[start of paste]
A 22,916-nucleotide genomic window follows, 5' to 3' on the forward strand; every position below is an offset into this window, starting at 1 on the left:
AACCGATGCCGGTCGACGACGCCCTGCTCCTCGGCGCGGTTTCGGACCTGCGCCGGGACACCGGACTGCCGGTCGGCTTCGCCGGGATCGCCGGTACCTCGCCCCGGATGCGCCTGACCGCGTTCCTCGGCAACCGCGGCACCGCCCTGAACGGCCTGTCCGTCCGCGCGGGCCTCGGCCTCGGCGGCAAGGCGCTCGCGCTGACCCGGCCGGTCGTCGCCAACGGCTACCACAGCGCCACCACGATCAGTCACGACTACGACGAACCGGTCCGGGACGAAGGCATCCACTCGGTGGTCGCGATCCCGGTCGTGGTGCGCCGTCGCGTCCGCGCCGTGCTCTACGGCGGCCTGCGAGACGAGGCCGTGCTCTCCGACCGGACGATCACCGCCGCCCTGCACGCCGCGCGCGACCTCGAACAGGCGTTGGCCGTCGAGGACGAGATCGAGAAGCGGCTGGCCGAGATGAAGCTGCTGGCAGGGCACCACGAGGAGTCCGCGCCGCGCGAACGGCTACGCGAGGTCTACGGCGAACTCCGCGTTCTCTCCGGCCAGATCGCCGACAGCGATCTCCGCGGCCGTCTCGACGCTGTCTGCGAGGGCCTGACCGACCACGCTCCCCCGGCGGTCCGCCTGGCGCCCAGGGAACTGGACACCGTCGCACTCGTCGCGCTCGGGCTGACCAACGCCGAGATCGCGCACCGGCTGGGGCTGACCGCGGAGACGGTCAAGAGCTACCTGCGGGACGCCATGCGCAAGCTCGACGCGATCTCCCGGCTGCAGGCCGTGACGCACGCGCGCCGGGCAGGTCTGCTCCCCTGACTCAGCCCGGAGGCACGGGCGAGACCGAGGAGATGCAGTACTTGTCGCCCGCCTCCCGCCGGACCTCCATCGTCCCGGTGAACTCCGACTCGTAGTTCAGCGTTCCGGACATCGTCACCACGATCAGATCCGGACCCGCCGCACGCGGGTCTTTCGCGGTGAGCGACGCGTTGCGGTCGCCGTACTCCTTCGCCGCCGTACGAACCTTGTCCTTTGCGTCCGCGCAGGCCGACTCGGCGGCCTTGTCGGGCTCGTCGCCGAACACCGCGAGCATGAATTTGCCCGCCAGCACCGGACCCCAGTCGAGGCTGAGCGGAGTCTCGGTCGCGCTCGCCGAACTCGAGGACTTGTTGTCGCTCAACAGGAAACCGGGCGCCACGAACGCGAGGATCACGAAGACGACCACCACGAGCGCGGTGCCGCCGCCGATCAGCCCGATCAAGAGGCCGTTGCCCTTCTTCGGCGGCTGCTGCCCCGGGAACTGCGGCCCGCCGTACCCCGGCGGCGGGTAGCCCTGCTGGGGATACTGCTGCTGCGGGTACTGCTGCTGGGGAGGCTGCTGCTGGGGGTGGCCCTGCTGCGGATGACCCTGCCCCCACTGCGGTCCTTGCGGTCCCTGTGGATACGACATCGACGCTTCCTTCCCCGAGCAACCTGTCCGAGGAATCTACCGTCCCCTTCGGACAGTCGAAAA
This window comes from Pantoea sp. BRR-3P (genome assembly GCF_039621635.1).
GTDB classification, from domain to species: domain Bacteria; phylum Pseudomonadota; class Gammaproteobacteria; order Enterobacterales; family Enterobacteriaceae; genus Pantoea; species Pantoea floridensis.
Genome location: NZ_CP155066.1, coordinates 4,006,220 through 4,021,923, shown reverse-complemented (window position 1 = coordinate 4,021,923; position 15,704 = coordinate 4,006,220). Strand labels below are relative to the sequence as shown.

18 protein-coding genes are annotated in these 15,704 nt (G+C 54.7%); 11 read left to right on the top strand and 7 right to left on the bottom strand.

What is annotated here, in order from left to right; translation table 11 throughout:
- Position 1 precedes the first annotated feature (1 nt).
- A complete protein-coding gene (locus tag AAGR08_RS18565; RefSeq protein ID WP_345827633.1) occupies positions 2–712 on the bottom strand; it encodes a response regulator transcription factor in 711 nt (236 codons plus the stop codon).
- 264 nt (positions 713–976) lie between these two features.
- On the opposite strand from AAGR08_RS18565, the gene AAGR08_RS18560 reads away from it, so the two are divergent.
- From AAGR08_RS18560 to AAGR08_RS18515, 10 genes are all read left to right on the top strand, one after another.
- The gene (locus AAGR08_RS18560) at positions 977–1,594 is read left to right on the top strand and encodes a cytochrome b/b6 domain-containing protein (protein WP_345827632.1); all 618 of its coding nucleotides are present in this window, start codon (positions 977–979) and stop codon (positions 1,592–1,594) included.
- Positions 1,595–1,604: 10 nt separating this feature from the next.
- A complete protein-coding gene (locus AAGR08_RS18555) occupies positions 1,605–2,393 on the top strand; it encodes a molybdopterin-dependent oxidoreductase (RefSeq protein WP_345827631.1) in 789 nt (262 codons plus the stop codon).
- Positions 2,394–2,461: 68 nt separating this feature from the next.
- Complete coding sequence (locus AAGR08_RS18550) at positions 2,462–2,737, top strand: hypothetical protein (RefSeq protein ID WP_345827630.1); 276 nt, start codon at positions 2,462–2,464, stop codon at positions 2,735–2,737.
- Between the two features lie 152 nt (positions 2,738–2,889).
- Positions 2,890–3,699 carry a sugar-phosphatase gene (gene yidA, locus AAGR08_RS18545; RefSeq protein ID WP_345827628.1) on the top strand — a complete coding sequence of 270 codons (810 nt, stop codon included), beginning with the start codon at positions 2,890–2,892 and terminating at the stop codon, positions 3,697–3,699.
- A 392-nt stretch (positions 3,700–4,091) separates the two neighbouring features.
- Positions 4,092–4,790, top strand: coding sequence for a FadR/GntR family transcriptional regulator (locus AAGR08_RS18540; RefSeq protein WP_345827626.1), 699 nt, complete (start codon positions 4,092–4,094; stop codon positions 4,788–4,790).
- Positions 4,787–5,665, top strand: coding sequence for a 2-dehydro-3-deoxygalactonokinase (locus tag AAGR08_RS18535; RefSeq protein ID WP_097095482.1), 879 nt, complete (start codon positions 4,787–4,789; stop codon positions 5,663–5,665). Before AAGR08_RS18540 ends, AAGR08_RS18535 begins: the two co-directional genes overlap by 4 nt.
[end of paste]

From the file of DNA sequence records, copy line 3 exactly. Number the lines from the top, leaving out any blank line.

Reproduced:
This window comes from Pantoea sp. BRR-3P (genome assembly GCF_039621635.1).